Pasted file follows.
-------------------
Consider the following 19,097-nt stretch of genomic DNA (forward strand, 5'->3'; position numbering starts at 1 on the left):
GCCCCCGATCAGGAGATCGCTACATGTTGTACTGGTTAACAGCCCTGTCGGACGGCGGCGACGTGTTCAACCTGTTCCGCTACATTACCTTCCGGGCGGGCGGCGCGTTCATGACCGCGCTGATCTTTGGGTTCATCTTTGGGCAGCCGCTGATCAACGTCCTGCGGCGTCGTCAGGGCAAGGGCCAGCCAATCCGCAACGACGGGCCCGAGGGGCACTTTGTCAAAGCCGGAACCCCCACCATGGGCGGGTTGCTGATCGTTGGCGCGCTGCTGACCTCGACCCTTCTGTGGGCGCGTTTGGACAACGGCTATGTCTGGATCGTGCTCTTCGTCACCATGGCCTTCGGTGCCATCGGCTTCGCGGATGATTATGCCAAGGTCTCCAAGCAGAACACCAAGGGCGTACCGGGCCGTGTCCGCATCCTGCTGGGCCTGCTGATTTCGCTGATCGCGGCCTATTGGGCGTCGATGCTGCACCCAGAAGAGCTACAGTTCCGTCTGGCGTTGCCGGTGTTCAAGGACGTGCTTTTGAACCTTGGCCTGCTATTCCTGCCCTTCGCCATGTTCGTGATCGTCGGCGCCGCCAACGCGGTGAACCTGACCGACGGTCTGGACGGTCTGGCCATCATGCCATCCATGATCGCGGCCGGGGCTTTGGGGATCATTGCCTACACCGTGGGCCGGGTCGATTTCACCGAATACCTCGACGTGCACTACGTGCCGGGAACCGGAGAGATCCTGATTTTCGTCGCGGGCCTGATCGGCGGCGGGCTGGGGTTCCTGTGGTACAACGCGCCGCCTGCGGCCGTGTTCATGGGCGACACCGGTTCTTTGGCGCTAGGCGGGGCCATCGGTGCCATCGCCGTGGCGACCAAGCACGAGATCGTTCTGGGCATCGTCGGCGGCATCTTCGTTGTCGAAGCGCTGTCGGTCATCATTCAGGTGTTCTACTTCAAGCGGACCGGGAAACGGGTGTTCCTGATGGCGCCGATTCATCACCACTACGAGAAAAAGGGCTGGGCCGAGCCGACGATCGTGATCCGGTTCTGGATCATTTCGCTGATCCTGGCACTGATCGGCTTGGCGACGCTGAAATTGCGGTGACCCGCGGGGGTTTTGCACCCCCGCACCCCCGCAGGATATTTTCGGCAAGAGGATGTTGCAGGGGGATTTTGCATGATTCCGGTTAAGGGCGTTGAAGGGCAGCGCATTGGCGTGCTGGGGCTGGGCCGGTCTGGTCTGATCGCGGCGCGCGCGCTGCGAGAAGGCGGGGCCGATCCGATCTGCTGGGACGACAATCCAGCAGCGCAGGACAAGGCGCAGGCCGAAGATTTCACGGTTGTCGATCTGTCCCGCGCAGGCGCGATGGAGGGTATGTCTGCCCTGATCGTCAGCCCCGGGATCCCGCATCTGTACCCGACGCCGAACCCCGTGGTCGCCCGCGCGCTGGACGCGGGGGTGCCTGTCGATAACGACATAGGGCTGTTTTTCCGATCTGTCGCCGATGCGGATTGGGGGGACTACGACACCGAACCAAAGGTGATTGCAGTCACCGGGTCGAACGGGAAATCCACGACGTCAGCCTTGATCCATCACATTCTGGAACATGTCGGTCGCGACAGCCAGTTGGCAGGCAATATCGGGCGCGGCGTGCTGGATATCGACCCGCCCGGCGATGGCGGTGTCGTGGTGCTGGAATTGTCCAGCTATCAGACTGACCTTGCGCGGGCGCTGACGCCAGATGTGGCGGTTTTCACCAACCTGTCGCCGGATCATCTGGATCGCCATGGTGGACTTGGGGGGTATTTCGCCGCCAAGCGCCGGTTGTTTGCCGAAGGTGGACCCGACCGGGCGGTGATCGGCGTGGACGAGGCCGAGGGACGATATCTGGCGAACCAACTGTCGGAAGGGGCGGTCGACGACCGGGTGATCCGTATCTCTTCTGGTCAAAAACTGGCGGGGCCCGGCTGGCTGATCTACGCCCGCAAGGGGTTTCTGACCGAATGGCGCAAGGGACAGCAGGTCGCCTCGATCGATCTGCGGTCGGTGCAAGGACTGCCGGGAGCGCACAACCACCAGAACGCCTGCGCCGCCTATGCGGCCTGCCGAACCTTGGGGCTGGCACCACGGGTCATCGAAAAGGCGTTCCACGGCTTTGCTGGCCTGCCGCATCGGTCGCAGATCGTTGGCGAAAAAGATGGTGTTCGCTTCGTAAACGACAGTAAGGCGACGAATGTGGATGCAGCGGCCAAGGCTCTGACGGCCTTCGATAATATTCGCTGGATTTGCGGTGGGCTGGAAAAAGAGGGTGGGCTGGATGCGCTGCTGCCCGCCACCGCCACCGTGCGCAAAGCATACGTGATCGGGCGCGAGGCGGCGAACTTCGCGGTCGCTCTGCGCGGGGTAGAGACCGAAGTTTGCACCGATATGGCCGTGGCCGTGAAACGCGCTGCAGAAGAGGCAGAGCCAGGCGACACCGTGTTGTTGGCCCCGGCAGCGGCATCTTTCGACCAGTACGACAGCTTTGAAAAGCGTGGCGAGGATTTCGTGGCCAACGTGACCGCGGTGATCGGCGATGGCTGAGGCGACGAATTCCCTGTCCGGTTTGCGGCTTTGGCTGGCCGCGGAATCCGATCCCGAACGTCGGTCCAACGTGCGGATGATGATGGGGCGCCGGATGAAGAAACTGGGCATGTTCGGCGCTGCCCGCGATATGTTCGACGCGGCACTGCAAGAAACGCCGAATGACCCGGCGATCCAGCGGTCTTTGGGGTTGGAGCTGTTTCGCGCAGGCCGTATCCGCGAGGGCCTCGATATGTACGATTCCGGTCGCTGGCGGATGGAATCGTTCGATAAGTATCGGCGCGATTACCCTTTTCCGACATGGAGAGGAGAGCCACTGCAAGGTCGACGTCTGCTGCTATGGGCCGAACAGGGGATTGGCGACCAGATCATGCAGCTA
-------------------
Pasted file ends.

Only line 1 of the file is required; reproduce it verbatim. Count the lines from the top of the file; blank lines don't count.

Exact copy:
Consider the following 19,097-nt stretch of genomic DNA (forward strand, 5'->3'; position numbering starts at 1 on the left):